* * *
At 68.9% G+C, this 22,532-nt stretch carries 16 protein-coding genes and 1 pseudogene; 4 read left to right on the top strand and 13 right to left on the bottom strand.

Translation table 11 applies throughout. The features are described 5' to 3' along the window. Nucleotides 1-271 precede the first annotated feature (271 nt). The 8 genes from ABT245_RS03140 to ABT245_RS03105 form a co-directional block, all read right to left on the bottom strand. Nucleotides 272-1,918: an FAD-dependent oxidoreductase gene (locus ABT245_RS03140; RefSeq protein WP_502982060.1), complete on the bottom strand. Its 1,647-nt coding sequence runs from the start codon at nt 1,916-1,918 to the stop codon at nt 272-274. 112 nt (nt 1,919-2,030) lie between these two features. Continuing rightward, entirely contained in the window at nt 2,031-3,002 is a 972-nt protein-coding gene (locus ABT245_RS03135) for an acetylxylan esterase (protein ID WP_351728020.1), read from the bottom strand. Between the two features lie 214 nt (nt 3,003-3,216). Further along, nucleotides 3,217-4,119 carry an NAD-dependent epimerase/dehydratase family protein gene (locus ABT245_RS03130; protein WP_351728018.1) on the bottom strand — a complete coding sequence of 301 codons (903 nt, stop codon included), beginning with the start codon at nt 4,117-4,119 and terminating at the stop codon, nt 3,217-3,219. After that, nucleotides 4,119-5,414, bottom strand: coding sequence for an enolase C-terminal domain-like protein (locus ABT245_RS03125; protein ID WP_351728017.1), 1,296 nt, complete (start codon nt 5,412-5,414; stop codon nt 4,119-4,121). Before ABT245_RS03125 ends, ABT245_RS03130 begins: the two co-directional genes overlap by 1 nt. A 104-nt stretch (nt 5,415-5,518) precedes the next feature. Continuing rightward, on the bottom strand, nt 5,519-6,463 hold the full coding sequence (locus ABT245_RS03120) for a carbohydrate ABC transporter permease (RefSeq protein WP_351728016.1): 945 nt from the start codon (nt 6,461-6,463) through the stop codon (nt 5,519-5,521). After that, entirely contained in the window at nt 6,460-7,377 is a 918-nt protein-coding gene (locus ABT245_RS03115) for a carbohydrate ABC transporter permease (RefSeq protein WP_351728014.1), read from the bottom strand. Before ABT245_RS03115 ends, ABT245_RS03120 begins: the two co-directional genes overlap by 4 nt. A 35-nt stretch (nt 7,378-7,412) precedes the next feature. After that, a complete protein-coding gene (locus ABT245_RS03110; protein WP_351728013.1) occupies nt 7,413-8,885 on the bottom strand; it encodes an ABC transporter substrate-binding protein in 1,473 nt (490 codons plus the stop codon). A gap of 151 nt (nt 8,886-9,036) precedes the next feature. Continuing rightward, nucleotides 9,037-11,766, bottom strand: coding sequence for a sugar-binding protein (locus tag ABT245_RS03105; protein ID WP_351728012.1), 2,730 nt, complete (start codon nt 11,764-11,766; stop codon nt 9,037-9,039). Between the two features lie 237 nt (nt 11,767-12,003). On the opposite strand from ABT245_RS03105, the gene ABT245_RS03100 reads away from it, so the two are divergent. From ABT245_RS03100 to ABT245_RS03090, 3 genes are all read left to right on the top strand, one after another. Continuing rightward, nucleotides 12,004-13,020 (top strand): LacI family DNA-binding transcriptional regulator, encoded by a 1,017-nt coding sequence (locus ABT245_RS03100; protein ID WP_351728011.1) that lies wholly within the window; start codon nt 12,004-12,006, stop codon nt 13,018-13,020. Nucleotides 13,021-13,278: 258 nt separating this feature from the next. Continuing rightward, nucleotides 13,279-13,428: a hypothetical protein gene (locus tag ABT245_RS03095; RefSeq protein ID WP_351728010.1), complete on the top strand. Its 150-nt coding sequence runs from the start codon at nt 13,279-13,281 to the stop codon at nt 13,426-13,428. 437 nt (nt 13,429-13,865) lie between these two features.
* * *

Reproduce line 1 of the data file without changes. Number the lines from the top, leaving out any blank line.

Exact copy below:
At 68.9% G+C, this 22,532-nt stretch carries 16 protein-coding genes and 1 pseudogene; 4 read left to right on the top strand and 13 right to left on the bottom strand.